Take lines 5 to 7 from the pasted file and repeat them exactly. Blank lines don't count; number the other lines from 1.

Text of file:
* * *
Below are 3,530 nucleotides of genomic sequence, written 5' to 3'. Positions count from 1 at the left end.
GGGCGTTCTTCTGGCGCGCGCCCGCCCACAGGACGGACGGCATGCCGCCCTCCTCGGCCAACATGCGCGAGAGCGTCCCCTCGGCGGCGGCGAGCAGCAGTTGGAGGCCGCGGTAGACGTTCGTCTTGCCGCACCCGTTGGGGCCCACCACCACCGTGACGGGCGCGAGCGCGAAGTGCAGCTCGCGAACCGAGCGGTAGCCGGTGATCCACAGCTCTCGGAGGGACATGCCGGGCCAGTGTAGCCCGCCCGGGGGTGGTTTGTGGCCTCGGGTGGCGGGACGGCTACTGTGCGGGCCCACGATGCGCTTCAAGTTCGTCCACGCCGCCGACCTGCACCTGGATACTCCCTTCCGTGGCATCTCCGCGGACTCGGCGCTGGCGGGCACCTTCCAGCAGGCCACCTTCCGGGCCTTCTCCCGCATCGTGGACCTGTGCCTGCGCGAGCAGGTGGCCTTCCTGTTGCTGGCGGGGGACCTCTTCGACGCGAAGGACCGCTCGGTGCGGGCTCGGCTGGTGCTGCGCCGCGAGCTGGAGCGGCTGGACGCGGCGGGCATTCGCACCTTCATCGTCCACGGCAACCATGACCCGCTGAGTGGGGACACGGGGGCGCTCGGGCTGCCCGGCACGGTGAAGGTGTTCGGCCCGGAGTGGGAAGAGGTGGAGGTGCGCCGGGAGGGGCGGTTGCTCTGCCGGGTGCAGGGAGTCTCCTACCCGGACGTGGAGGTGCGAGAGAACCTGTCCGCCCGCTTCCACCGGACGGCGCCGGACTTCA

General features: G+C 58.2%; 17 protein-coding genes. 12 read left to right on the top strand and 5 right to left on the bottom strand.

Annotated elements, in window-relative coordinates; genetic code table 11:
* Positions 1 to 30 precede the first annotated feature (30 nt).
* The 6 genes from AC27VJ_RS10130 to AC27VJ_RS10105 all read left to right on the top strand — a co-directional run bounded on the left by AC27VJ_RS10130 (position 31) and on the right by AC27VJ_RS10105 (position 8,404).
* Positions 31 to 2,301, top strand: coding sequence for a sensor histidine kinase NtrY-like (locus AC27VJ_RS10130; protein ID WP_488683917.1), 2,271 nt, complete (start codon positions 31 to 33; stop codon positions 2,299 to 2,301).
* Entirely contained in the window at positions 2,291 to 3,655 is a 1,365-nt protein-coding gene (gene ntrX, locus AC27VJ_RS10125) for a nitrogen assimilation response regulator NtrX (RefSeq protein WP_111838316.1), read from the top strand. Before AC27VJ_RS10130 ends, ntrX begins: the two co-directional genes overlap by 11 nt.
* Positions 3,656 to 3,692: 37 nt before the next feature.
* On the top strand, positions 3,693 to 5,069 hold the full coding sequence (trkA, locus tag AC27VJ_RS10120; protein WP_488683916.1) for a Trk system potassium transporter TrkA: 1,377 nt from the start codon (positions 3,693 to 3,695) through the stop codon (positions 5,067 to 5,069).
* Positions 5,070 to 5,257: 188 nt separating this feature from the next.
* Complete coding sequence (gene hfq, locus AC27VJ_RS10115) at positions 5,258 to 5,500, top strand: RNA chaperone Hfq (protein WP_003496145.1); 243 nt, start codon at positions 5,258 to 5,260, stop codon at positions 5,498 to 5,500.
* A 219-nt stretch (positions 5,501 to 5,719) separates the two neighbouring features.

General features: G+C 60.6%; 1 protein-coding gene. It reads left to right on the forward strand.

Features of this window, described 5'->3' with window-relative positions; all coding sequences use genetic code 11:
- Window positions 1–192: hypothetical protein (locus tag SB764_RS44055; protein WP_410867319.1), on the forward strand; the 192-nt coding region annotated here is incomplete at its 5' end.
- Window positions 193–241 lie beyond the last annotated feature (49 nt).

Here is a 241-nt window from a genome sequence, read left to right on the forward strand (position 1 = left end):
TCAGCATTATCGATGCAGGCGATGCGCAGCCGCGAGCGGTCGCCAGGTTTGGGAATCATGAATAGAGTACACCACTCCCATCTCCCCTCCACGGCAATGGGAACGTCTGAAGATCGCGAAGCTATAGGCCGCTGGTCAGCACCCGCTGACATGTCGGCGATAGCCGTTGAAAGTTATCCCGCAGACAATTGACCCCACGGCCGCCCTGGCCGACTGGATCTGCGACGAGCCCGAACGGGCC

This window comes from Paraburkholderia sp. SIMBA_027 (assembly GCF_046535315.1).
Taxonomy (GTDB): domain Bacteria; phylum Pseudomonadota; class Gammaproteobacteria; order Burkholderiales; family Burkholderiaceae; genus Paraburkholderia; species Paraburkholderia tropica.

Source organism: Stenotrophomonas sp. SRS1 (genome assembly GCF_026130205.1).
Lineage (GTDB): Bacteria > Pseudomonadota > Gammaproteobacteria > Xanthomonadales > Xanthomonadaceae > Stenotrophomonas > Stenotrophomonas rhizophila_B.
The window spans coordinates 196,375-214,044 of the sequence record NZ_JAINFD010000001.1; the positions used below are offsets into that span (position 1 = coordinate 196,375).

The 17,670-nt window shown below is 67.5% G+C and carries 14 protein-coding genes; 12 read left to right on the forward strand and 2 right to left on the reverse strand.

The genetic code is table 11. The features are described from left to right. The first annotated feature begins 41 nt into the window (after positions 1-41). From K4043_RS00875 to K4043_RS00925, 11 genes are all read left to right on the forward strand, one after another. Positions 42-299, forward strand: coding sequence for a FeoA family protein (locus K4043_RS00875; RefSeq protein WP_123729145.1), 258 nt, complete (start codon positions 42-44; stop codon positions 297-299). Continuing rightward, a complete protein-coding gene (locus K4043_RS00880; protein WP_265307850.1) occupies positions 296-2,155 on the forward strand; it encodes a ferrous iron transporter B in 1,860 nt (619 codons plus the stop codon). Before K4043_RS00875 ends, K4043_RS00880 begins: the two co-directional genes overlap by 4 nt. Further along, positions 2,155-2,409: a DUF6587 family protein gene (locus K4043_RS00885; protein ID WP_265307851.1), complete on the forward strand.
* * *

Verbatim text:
* Positions 1 to 30 precede the first annotated feature (30 nt).
* The 6 genes from AC27VJ_RS10130 to AC27VJ_RS10105 all read left to right on the top strand — a co-directional run bounded on the left by AC27VJ_RS10130 (position 31) and on the right by AC27VJ_RS10105 (position 8,404).
* Positions 31 to 2,301, top strand: coding sequence for a sensor histidine kinase NtrY-like (locus AC27VJ_RS10130; protein ID WP_488683917.1), 2,271 nt, complete (start codon positions 31 to 33; stop codon positions 2,299 to 2,301).